For the Hawks, this is a pure salary dump, plain and simple. Farmar, Stevenson and Morrow are all solid rotation players, but truly nothing more than that. New GM Danny Ferry is doing what we here at MAMBINO have criticized the wayward Hawks have always implored them to do; choose a direction. The Hawks have come back with the same exact squad that’s gotten bounced in the second round for four seasons now, with minimal changes or improvements. In short, they’ve gone nowhere for several seasons. Their inability to garner a legitimate point guard or center for the past four years has been maddening as an objective observer. What Ferry has done is escape the AWFUL contract that former GM Rick Sund penned Joe Johnson to, and will now be able to make moves towards building a more complete, competitive and deep team. The Hawks could either stick with some of the pieces they have and build around them, seeing as they’ve now have the ability to extend Josh Smith to keep him with Al Horford and Jeff Teague for the near future, and then bring in another piece that makes this into an actual contender. Conversely, they could trade Josh Smith, blow up their core, keeping Horford and start over while the Heat, Celtics and Knicks get older. They weren’t going to be able to do either with with Joe Johnson’s cap-murdering deal on the docket.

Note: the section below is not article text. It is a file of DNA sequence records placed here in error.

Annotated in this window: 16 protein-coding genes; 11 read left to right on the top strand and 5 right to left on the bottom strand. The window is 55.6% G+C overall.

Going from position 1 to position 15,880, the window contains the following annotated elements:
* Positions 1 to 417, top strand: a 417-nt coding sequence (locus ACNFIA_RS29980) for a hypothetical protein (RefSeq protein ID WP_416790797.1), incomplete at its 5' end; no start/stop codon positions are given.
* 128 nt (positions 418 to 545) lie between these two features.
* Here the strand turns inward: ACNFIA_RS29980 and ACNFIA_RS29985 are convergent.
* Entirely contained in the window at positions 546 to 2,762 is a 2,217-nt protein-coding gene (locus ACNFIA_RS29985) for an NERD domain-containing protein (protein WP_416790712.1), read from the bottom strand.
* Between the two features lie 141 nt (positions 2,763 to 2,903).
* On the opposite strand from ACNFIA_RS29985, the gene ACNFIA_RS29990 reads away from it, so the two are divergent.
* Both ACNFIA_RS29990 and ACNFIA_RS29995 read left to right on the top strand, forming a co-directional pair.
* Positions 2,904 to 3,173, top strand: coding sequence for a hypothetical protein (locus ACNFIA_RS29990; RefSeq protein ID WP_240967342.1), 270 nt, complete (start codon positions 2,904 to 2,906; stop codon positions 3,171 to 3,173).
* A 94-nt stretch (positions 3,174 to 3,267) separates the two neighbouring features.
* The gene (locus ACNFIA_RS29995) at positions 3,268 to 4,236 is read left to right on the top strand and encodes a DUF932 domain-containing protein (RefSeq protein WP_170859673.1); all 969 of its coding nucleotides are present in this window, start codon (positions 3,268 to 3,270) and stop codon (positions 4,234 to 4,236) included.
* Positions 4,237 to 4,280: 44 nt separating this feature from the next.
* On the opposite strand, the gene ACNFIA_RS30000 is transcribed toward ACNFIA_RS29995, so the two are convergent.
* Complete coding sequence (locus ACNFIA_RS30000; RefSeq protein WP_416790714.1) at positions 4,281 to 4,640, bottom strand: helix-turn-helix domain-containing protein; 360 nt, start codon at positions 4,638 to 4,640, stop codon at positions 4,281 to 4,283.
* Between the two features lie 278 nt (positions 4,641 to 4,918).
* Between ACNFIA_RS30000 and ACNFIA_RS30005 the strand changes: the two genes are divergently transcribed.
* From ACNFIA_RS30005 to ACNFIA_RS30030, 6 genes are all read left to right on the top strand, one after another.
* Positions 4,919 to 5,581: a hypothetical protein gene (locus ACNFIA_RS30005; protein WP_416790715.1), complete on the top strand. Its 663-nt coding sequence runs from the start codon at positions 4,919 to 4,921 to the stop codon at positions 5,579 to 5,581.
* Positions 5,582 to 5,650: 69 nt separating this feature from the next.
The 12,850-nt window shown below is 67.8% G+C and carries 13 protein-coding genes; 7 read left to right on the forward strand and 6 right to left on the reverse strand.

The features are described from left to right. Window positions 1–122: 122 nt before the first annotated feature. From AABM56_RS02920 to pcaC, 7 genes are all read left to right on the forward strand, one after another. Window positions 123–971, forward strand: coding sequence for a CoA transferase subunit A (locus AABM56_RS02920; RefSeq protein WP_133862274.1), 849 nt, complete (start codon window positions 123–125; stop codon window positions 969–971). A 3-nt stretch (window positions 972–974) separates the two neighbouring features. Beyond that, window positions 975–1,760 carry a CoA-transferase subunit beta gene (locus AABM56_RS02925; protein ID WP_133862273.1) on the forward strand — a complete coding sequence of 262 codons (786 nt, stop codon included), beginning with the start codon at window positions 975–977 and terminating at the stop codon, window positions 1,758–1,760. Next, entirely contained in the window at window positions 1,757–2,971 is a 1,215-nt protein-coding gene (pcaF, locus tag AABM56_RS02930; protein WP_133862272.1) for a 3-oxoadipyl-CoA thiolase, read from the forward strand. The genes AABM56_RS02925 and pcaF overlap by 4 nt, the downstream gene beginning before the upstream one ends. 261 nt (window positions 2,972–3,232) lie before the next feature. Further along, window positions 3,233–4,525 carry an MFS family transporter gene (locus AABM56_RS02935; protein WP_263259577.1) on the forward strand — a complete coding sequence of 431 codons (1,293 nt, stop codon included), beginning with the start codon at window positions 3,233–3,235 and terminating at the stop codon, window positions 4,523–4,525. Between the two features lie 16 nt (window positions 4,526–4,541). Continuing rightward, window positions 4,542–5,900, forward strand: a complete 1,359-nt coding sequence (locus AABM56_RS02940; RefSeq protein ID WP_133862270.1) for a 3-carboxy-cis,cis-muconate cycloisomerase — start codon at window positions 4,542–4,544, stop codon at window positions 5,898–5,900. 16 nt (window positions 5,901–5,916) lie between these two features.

Moving past the actual teams in the deal, this trade sends shockwaves throughout the league. Here they are:

Orlando Magic: Dwight Howard had “one team on his list”. And now that’s no longer a reality. With Gerald Wallace’s new deal, as well as Joe Johnson’s and presumably a Brook Lopez extension, the Nets no longer have room for a salary of Dwight Howard’s magnitude.

Some critics might point to the fact that Dwight wanted to go to the Nets, and that had they waited it out, he’d eventually be on the Brooklyn roster. However, a couple mitigating factors complicated that approach.

1). With Der…

Why the Atlanta Hawks Deserve Your Hate

There are four types of teams in the NBA. Some of them fall into categories relative to your particular franchise allegiance, and some stay the same no matter what the colors you cheer for.

1) The franchises you love

A pretty easy one; the city you live in, the region your family is from, the college you went to or the place your spouse grew up. The team you live and breathe and die with, the one that gives you fits late at night and effects you deep into the summer.

2) The franchises you hate because of the franchises you love

Any team that would threaten the superiority of the team you love. Perhaps it’s the crew that prevents your beloved franchise from reaching superiority. You hate them viscerally, like your DNA was programmed with the genomes that set your senses ablaze when those colors came across your corneas. You hate because you love.

3) The franchises you respectfully hate